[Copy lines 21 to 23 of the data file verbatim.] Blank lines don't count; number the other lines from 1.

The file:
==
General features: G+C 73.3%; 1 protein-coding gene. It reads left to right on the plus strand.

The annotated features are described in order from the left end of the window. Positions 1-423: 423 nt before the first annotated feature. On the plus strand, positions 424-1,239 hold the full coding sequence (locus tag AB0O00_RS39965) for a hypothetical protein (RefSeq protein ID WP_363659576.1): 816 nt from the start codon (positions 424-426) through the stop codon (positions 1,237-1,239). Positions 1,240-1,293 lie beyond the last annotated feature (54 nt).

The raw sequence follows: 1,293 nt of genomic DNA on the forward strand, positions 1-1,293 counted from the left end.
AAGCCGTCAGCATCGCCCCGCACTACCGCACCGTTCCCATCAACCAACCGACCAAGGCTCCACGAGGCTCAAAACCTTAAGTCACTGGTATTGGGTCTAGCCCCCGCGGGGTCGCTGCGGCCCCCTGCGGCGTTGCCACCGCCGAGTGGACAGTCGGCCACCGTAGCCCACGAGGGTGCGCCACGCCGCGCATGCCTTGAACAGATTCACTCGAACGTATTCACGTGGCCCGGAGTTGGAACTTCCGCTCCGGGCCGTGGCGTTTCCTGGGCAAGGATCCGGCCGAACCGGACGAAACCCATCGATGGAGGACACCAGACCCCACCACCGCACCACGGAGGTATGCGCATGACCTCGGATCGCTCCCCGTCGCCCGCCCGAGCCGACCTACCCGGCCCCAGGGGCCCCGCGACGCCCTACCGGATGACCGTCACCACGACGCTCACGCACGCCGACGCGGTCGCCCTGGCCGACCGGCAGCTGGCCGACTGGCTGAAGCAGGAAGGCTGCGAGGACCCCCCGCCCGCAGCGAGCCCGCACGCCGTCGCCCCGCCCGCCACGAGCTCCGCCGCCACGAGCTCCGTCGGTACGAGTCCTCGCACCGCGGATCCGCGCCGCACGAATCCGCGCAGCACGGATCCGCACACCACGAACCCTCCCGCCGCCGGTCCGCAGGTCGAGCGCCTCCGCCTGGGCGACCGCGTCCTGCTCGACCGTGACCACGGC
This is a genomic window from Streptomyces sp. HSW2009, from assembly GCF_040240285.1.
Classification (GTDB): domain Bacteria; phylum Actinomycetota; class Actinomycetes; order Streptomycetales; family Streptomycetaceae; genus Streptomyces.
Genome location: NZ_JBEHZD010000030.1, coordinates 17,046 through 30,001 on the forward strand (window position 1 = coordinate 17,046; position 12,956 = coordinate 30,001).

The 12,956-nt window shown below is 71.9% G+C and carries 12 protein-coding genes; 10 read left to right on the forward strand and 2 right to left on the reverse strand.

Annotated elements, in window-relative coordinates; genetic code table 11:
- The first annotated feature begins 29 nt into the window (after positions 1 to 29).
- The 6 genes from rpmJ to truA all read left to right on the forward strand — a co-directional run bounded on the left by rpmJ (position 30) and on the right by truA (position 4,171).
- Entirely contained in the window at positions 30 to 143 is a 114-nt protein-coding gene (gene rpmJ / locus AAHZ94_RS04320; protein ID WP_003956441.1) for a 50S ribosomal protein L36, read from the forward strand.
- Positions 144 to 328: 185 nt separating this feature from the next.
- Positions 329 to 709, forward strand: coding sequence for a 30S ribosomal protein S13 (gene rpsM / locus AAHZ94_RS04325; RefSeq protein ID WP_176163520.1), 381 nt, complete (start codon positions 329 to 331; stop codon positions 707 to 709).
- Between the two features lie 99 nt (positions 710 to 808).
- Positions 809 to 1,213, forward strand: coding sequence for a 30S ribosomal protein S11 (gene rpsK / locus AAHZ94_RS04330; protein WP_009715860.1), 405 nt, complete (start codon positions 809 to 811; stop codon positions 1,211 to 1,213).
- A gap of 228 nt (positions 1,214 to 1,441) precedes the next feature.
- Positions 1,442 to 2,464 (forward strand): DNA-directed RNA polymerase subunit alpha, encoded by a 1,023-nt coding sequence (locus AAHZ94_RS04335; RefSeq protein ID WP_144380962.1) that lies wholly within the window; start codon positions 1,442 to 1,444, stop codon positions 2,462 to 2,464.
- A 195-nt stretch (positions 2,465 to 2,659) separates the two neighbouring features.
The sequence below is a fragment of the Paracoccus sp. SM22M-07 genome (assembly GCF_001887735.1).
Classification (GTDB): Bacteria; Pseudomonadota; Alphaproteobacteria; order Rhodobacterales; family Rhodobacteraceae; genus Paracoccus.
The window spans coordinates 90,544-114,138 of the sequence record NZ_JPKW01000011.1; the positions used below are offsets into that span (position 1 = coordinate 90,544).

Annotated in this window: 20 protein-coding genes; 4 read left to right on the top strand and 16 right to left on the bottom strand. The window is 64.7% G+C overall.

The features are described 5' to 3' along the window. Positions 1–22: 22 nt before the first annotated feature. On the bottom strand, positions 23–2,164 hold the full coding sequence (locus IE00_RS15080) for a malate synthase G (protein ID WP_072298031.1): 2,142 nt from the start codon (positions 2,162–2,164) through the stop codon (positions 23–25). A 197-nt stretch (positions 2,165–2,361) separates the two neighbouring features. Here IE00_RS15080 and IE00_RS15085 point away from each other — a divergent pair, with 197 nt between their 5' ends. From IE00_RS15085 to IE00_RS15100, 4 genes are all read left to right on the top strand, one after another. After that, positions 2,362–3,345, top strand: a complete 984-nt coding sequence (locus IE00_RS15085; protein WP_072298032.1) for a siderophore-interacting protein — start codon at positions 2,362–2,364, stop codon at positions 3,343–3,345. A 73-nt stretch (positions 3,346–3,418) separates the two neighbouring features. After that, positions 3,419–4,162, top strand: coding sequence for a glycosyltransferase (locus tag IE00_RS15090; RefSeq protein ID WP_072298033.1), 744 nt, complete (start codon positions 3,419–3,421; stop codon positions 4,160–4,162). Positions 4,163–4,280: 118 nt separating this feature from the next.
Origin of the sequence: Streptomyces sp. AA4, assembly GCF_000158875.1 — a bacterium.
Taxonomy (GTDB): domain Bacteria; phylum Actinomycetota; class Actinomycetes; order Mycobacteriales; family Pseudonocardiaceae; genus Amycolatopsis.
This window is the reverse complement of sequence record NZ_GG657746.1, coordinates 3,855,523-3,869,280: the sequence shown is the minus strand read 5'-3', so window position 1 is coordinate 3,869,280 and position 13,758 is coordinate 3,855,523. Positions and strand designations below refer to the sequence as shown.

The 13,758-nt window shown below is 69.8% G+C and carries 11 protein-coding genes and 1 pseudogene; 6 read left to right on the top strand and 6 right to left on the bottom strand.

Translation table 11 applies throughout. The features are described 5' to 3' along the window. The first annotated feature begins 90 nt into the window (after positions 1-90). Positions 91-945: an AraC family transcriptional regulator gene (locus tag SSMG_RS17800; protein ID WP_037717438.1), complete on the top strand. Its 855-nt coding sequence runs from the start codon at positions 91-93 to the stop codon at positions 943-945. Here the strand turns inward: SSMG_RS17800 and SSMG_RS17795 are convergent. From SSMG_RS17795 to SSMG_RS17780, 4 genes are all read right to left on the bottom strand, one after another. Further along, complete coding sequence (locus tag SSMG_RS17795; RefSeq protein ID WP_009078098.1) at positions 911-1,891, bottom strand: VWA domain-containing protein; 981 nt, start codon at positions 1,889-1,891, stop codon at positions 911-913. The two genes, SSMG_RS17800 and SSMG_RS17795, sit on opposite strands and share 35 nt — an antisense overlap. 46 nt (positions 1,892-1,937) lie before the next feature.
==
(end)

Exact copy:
Classification (GTDB): Bacteria; Pseudomonadota; Alphaproteobacteria; order Rhodobacterales; family Rhodobacteraceae; genus Paracoccus.
The window spans coordinates 90,544-114,138 of the sequence record NZ_JPKW01000011.1; the positions used below are offsets into that span (position 1 = coordinate 90,544).

Annotated in this window: 20 protein-coding genes; 4 read left to right on the top strand and 16 right to left on the bottom strand. The window is 64.7% G+C overall.